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Designs for completing the main courts and river wall, 1711-14


[10] Designs for completing the main courts and river wall, 1711-14

Signed and dated

  • 1711
    Main Year
  • 1712-1714
    Other Years


The final scheme involves the doubling of the north pavilions of King Charles II and Queen Anne Courts, towards the river. It took as its starting point a perspective drawing which Hawksmoor submitted to the Board of Directors on 15 November 1711. The perspective (now lost, although possibly used by subsequent engravers, including Hulsbergh for Colen Campbell in 1725; Bold 2000, fig. 156) showed the doubling of the north pavilions of the Queen Anne and Charles II Courts. It was this element of the design 'in the perspective before mentioned' that the directors asked Hawksmoor to pursue immediately (Wren Society, VI, pp. 64-5). Subsequent work on the King Charles and Queen Anne Courts, and on the colonnade, occupied a further twelve or thirteen years, and entailed the completion of a modified version of the plan in the model of 1699-1700, in which the officers' ranges adjoining the colonnades were omitted and the north ends of the Queen Anne and King Charles II Courts were enlarged.

In September 1727 a general audit of the accounts was prepared, accompanied by an estimate prepared by Colen Campbell (Surveyor from 1726 to 1729), Hawksmoor and James of the cost of completing the hospital (£131,750; see [11/10], and Bold 2000, p. 156). The costed building works do not include any alterations on the inside of King Charles II Court. However, an account submitted in September 1728 included work for the creation of fourteen additional cabins, by narrowing those already there to increase accommodation. Hawksmoor's master plan drawing of 1728 in the RIBA Library Drawings collection (Bold 2000, fig. 144) and his record drawing of the ground floor plan of King Charles Court [11/4], both state that the building holds 206 men. This is an increase of fourteen on the figure of 192 in the list of men in the Extract of November 1728 at 109/4. The difference of fourteen at this later date is probably explained by the men not having yet been accommodated in the new cabins.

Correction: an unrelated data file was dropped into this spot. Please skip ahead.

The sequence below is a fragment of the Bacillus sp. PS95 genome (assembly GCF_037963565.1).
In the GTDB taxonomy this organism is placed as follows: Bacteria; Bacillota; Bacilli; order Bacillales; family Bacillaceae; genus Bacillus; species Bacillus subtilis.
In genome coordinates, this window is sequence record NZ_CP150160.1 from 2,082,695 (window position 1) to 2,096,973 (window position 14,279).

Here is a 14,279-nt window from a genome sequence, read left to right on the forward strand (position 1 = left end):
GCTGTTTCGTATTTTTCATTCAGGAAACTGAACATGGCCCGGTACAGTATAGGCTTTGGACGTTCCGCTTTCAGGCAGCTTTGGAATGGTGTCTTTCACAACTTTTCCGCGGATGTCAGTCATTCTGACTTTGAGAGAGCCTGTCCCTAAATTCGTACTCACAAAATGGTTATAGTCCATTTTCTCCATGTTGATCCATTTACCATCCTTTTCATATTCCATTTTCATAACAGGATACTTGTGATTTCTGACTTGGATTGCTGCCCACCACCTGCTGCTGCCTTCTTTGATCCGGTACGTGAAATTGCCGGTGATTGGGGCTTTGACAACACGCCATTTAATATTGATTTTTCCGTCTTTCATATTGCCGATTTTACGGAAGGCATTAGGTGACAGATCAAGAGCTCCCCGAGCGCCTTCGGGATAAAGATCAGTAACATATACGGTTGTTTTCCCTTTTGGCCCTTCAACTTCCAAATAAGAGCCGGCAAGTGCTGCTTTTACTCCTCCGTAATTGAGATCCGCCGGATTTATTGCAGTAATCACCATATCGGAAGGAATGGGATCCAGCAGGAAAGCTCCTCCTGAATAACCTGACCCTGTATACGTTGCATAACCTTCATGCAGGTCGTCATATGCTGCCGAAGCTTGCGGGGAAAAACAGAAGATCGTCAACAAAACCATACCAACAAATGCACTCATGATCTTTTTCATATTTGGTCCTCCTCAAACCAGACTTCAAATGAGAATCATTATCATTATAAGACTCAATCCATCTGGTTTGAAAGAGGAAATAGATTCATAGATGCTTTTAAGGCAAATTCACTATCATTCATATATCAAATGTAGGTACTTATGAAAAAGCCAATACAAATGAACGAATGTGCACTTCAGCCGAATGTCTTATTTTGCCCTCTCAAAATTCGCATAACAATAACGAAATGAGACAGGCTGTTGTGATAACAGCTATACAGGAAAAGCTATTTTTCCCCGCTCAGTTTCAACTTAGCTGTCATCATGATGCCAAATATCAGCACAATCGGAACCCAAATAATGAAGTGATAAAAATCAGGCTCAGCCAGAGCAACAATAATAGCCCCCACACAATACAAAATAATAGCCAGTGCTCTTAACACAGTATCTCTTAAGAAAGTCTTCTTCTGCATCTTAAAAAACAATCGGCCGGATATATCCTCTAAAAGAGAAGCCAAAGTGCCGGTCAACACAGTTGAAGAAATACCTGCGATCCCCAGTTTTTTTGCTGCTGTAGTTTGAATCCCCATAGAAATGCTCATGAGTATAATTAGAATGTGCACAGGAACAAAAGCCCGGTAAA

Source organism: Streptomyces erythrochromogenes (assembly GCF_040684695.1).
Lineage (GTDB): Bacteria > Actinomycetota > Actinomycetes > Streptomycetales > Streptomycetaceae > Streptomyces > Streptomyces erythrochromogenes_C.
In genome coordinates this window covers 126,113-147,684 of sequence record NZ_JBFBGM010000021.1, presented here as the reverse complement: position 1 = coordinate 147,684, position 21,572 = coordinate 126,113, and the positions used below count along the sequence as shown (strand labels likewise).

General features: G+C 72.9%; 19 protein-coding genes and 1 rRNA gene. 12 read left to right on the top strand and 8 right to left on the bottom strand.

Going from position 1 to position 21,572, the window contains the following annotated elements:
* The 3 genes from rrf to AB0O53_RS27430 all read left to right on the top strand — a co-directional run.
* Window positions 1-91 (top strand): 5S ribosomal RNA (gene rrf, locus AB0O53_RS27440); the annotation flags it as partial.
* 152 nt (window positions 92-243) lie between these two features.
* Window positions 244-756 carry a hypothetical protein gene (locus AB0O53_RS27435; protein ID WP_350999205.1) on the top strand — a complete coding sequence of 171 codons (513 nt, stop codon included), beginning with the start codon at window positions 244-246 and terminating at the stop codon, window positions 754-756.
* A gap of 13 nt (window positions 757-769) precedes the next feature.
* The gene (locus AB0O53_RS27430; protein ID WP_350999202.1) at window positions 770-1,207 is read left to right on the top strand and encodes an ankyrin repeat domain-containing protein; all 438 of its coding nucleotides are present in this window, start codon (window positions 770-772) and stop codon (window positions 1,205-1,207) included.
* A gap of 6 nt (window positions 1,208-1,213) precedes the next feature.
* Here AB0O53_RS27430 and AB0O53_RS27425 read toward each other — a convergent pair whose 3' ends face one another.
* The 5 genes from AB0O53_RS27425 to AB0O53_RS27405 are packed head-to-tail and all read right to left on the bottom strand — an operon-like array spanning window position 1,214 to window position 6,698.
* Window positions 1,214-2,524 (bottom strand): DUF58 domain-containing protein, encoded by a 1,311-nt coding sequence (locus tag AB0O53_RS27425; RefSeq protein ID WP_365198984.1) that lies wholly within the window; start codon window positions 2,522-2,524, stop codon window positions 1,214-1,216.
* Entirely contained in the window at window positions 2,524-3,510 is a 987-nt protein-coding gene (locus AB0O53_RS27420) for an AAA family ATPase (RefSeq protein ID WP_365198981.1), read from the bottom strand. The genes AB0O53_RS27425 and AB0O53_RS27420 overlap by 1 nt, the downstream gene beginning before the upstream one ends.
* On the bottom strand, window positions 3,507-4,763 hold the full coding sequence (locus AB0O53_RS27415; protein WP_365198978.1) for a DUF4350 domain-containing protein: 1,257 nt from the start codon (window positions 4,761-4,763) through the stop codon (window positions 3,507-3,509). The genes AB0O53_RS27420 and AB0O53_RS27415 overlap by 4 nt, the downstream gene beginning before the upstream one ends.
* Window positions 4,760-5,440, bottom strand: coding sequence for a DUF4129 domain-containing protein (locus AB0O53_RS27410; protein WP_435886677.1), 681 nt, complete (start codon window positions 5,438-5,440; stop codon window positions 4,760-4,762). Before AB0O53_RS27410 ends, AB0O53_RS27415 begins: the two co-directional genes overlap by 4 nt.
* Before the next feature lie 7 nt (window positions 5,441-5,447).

The general audit in 1727-28 is sufficient to explain the existence of a set of four floor plans of King Charles Court marked with cabins enclosures in the hand of an office draughtsman [11/6-8], which were in turn based on drawings by Hawksmoor. Two of these are at the Soane [11/3 and 4]; another set by Hawksmoor is at the National Maritime Museum (Wren Society, VI, pl. 19, top).

A further aspect of the completion of the final scheme was the fitting out of the south pavilion of Queen Anne's Building in 1729. The drawing for this [11/11] is the latest dated example with notes in Hawksmoor's hand.



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Contents of [10] Designs for completing the main courts and river wall, 1711-14